By the late 1980’s, the little town of Juliette was all but deserted. After the textile mill that supported the town burned and later closed down, most all of the residents moved away, leaving a few crumbling old buildings and the thundering of trains on the railroad for the few old timers who remained.
In 1991, all of that changed. Juliette was discovered by a location scout, and the lonely mill town became the home of the Whistle Stop Café, the restaurant central to Fried Green Tomatoes which was the movie adaptation of Fannie Flagg’s novel Fried Green Tomatoes at the Whistle Stop Café.
The building chosen for the Whistle Stop Café had formerly been a general merchandise store, and it was a cornerstone of the community for many years. After the store closed in 1972, the space was used for a real estate company and later an antiques shop. Eventually, it lay empty. Film crews repurposed the building as a restaurant, with a horseshoe-shaped counter to make it easier to film shots from a variety of angles. Other buildings were refurbished, and false-fronts were built to add into the scenery all of the vestiges of a small town in the early 20th century, like the town bank.
When Fried Green Tomatoes premiered, it was a huge success. The movie starred Kathy Bates, Jessica Tandy, Mary-Louise Parker, and Mary Stuart Masterson. Like Bates’s middle-aged housewife, audiences fell in love with the heroines of Tandy’s story. The story of loyalty and lasting friendship between two women who shared the joys and sorrows of their lives captivated audiences.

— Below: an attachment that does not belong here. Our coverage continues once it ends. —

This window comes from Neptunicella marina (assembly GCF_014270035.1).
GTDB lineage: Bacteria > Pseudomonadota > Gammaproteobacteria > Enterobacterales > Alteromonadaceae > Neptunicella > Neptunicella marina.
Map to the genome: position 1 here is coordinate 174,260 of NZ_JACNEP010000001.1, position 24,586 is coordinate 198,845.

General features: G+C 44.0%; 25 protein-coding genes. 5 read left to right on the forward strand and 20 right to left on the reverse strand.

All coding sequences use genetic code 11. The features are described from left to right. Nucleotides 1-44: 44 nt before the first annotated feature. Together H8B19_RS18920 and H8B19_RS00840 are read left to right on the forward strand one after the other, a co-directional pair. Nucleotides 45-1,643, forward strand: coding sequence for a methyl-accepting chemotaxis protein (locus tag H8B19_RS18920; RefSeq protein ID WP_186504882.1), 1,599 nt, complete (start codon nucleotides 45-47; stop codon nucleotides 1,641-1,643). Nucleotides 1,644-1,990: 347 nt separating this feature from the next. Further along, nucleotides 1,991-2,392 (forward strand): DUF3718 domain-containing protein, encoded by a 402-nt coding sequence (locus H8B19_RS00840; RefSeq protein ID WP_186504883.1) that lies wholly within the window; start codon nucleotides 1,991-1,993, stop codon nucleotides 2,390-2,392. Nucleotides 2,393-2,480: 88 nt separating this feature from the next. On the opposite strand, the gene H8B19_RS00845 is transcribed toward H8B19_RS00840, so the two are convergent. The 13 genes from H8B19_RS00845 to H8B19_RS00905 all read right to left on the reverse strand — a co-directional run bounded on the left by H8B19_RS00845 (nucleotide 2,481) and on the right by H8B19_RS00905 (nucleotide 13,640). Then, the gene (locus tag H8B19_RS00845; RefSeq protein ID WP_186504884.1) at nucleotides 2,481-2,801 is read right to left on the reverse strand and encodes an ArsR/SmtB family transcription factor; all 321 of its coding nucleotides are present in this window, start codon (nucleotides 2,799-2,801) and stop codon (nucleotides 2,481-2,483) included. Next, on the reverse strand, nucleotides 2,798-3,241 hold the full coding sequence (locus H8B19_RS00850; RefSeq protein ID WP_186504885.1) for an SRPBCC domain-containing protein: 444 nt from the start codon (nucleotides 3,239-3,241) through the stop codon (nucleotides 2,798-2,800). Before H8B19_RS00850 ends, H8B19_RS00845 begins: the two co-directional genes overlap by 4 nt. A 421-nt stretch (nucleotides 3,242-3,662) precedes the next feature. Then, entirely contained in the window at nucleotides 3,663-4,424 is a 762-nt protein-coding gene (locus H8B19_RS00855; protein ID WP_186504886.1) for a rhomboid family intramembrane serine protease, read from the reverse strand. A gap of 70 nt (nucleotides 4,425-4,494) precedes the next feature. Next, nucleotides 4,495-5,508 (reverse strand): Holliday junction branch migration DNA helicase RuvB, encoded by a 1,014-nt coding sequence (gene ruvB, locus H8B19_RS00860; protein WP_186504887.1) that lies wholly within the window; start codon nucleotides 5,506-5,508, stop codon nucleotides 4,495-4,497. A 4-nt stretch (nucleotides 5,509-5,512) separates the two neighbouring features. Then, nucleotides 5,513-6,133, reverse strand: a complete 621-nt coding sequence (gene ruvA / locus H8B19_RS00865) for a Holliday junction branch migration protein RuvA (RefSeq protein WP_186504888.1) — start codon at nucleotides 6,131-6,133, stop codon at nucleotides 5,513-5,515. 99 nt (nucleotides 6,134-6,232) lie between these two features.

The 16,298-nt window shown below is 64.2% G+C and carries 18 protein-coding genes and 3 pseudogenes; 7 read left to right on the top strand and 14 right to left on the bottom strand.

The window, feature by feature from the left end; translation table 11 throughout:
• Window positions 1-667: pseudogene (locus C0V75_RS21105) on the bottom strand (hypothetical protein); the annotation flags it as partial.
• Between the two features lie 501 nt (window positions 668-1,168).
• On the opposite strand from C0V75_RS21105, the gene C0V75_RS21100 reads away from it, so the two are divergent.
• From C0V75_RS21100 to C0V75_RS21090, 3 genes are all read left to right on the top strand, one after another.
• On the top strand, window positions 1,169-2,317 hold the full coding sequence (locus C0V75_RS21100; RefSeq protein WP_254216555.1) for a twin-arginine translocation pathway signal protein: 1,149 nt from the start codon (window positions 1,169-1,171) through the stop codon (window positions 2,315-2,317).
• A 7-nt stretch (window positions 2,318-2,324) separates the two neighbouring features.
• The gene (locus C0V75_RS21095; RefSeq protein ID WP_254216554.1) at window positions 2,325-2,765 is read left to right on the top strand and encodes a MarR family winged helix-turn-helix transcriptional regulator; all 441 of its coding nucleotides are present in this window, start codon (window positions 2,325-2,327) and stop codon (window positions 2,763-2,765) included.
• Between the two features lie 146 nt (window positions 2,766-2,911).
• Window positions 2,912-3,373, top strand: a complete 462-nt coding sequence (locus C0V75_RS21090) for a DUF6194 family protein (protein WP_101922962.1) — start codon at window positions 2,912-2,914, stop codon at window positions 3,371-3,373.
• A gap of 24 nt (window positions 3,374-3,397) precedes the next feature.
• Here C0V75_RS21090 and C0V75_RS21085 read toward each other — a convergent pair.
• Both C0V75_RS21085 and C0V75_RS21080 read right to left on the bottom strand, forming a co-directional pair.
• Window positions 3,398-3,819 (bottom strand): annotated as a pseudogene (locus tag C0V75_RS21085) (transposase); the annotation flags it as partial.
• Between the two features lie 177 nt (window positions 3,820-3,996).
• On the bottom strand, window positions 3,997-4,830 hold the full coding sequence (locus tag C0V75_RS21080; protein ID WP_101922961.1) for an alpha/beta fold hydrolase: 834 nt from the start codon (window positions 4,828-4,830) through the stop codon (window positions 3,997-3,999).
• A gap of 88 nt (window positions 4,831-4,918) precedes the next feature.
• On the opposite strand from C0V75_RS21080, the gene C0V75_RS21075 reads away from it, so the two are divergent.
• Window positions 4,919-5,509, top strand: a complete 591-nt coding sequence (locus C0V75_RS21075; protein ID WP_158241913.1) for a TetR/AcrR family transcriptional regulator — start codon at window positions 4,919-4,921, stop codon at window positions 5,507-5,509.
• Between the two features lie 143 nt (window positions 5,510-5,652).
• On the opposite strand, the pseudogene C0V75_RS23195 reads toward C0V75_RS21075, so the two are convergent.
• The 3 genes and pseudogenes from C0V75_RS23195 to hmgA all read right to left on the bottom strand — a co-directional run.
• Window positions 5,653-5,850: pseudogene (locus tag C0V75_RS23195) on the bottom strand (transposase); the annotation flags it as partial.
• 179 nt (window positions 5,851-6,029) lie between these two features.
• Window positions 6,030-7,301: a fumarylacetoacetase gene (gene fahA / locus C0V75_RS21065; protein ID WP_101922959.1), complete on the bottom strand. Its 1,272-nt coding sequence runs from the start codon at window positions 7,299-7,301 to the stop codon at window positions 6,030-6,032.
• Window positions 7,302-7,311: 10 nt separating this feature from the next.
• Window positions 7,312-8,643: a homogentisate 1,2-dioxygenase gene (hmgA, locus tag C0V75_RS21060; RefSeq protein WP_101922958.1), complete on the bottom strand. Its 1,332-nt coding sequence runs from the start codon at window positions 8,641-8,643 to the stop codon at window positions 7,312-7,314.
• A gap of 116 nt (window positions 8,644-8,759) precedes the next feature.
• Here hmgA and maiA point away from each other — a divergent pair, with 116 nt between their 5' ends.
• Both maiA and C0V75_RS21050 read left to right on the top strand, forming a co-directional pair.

After the movie crews left Juliette, the town could have been abandoned once more. But instead, owner Robert Williams and his friend, Jerie Lynn Williams, opened the restaurant as the Original Whistle Stop Café. Fried Green Tomatoes – the movie and the dish – featured prominently in the theming of the restaurant. Fans flocked to the restaurant from all across the globe, and the Whistle Stop Café, as it is popularly known, was back in business.
Outside of the Whistle Stop Café, a painted decal marks the Georgia Film Selfie Spot celebrating Fried Green Tomatoes. Standing on the selfie spot, the movie’s influence can be seen all along McCracken Street, where businesses opened to capitalize on the success of the movie and the restaurant that carried on its legacy.
At Ruth and Idgie’s Place Gift Shop, business owners Jennifer and Shelley George offer beautiful, natural soy candles and home décor for sale. Jennifer says that she absolutely adores being part of the Fried Green Tomatoes phenomenon in Juliette. “This truly is my happy place,” she says.
“Honestly, it’s amazing to see people that come here from so far away,” Jennifer says, “we’ve had people from India, from Venezuela, from so far away, with this being on their bucket list of places to visit in their lives. Coming from Australia and England, to be here, and for me to be a part of this, it’s amazing to me.”
Running Ruth and Idgie’s Place is Jennifer’s passion because she feels like she is part of something bigger than herself: “One of the things I always wanted in my life was not to be forgotten, and all of these people that I meet, many of them come back, and we have made these connections that are still there, even if it’s a year or a few years later when we see them again. That’s very powerful.”